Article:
I spent several days hiking with a guy who had a horrible disease that was causing him to dissolve from the inside out. His bones were disintegrating and so were parts of his brain. Despite the pain that he was in from his disease, he also hiked the entire Colorado Trail in 2010. It must have been hundreds of times more difficult for him than it was for me. The amount of perseverance, strength and tenacity that he had is beyond admirable. I hope that he gained what he wanted from hiking the CT – strength, a sense of accomplishment, the knowledge that he could do it, etc. He certainly gained the admiration and respect of everyone that he encountered. He is a braver person than most – certainly braver than me.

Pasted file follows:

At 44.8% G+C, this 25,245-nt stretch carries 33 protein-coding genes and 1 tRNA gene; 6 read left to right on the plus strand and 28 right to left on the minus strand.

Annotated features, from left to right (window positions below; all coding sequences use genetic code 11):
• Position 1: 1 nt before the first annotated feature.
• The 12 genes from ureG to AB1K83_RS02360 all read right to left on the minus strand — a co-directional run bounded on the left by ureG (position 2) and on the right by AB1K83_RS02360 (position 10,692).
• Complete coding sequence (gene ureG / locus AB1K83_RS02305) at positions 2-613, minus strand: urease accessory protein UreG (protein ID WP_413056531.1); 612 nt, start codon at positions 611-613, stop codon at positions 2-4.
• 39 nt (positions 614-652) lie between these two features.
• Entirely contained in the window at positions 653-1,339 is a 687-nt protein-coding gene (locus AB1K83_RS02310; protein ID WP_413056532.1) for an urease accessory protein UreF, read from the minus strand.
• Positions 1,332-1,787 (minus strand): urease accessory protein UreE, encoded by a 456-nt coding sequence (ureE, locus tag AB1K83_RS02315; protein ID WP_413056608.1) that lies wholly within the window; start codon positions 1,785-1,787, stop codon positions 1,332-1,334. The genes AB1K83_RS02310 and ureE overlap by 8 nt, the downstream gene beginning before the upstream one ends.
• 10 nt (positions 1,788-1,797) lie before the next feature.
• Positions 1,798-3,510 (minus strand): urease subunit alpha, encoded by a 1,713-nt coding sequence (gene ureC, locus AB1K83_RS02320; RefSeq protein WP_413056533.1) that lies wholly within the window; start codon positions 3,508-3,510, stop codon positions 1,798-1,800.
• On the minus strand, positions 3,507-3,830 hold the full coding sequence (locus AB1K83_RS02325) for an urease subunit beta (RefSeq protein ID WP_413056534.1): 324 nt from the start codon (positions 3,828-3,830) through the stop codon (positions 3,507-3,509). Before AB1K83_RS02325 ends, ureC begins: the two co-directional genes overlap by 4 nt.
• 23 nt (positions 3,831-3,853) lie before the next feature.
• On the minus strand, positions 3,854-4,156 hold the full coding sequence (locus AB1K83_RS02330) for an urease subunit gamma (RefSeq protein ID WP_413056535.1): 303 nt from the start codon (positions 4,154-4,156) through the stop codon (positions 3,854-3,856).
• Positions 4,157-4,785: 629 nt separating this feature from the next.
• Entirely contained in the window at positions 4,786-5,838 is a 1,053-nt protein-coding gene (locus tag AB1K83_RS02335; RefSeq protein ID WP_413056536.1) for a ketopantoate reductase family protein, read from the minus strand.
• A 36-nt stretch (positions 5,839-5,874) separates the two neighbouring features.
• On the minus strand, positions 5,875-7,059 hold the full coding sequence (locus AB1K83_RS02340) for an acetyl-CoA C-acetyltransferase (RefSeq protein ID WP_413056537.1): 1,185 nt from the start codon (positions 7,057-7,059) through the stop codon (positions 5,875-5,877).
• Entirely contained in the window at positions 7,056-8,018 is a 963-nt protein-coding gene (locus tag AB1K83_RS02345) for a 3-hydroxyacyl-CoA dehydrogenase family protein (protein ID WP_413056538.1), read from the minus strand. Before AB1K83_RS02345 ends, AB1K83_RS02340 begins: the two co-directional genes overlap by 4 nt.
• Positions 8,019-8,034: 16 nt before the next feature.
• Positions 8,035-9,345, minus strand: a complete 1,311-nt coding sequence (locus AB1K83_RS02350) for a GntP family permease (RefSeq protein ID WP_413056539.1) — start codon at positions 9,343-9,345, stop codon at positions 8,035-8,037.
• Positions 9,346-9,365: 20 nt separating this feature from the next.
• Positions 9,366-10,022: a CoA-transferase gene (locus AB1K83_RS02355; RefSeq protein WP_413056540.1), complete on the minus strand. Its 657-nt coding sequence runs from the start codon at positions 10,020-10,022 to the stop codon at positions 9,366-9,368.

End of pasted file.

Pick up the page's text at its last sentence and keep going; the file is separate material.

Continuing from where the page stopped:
Recently, my uncle suggested that I hike The Colorado Trail again. To prove to myself that I could do it post-flox. To show myself that I had recovered. To demonstrate that I still am strong. I don’t know that I need to prove my strength to anyone else. But maybe I need to prove it to myself.

I know that my tendons, cartilage, muscles and nerves have recovered to the point that I can live normally. For all intents and purposes, I am fine. I am healthy and active. I am not sick.

But I’m not sure that I can hike 500 miles. I’m not sure that my body can hold up to that kind of stress now that the flox-bomb has gone off in me. I’m not sure that my tendons are strong enough, or that my knees can hold up.

My own doubt (and not being sure that I want to do it – to tell you the truth) is probably holding me back more than anything else. Hiking the CT again would also require giving up my job and things like that. Giving up health insurance is something that I don’t take as lightly as I used to. Excuses, excuses.